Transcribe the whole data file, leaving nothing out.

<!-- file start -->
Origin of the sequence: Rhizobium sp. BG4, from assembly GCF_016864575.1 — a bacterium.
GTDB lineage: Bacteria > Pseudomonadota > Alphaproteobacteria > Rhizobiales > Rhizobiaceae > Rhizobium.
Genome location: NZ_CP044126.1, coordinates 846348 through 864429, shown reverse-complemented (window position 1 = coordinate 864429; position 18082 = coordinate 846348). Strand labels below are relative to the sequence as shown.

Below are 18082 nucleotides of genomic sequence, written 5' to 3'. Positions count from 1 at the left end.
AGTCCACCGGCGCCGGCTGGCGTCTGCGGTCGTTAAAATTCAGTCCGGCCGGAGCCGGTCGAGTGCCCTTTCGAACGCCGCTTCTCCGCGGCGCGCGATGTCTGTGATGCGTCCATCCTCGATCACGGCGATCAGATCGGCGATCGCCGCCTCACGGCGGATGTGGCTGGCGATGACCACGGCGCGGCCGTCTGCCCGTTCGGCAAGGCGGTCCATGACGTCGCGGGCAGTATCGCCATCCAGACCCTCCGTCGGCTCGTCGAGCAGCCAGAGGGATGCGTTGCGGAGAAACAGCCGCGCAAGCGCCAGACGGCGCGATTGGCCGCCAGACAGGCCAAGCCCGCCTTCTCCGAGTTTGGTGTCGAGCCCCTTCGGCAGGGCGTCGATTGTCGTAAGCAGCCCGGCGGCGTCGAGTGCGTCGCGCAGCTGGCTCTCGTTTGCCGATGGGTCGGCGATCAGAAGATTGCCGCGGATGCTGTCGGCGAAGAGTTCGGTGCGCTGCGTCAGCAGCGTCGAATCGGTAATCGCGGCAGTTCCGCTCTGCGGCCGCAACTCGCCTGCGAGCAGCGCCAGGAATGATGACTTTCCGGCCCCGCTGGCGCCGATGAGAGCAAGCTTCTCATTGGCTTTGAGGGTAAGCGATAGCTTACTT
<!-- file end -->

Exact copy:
Origin of the sequence: Rhizobium sp. BG4, from assembly GCF_016864575.1 — a bacterium.
GTDB lineage: Bacteria > Pseudomonadota > Alphaproteobacteria > Rhizobiales > Rhizobiaceae > Rhizobium.
Genome location: NZ_CP044126.1, coordinates 846348 through 864429, shown reverse-complemented (window position 1 = coordinate 864429; position 18082 = coordinate 846348). Strand labels below are relative to the sequence as shown.

Below are 18082 nucleotides of genomic sequence, written 5' to 3'. Positions count from 1 at the left end.
AGTCCACCGGCGCCGGCTGGCGTCTGCGGTCGTTAAAATTCAGTCCGGCCGGAGCCGGTCGAGTGCCCTTTCGAACGCCGCTTCTCCGCGGCGCGCGATGTCTGTGATGCGTCCATCCTCGATCACGGCGATCAGATCGGCGATCGCCGCCTCACGGCGGATGTGGCTGGCGATGACCACGGCGCGGCCGTCTGCCCGTTCGGCAAGGCGGTCCATGACGTCGCGGGCAGTATCGCCATCCAGACCCTCCGTCGGCTCGTCGAGCAGCCAGAGGGATGCGTTGCGGAGAAACAGCCGCGCAAGCGCCAGACGGCGCGATTGGCCGCCAGACAGGCCAAGCCCGCCTTCTCCGAGTTTGGTGTCGAGCCCCTTCGGCAGGGCGTCGATTGTCGTAAGCAGCCCGGCGGCGTCGAGTGCGTCGCGCAGCTGGCTCTCGTTTGCCGATGGGTCGGCGATCAGAAGATTGCCGCGGATGCTGTCGGCGAAGAGTTCGGTGCGCTGCGTCAGCAGCGTCGAATCGGTAATCGCGGCAGTTCCGCTCTGCGGCCGCAACTCGCCTGCGAGCAGCGCCAGGAATGATGACTTTCCGGCCCCGCTGGCGCCGATGAGAGCAAGCTTCTCATTGGCTTTGAGGGTAAGCGATAGCTTACTT